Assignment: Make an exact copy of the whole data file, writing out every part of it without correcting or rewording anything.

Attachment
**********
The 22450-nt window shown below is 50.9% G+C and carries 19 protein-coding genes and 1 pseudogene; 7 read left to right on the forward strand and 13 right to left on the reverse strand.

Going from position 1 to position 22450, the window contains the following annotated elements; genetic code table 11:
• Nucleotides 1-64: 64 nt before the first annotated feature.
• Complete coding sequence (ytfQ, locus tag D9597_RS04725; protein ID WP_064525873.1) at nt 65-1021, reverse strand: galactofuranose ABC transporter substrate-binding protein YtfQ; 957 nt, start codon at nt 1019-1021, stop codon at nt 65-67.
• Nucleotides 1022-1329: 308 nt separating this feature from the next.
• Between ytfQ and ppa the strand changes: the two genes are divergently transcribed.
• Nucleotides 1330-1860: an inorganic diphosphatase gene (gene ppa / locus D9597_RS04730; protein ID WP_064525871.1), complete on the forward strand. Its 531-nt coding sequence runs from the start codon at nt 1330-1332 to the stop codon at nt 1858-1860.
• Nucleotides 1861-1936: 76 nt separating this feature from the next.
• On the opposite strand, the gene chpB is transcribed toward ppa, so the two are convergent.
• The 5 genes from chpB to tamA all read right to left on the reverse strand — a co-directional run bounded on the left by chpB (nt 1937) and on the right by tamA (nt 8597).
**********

The 22450-nt window shown below is 50.9% G+C and carries 19 protein-coding genes and 1 pseudogene; 7 read left to right on the forward strand and 13 right to left on the reverse strand.

Going from position 1 to position 22450, the window contains the following annotated elements; genetic code table 11:
• Nucleotides 1-64: 64 nt before the first annotated feature.
• Complete coding sequence (ytfQ, locus tag D9597_RS04725; protein ID WP_064525873.1) at nt 65-1021, reverse strand: galactofuranose ABC transporter substrate-binding protein YtfQ; 957 nt, start codon at nt 1019-1021, stop codon at nt 65-67.
• Nucleotides 1022-1329: 308 nt separating this feature from the next.
• Between ytfQ and ppa the strand changes: the two genes are divergently transcribed.
• Nucleotides 1330-1860: an inorganic diphosphatase gene (gene ppa / locus D9597_RS04730; protein ID WP_064525871.1), complete on the forward strand. Its 531-nt coding sequence runs from the start codon at nt 1330-1332 to the stop codon at nt 1858-1860.
• Nucleotides 1861-1936: 76 nt separating this feature from the next.
• On the opposite strand, the gene chpB is transcribed toward ppa, so the two are convergent.
• The 5 genes from chpB to tamA all read right to left on the reverse strand — a co-directional run bounded on the left by chpB (nt 1937) and on the right by tamA (nt 8597).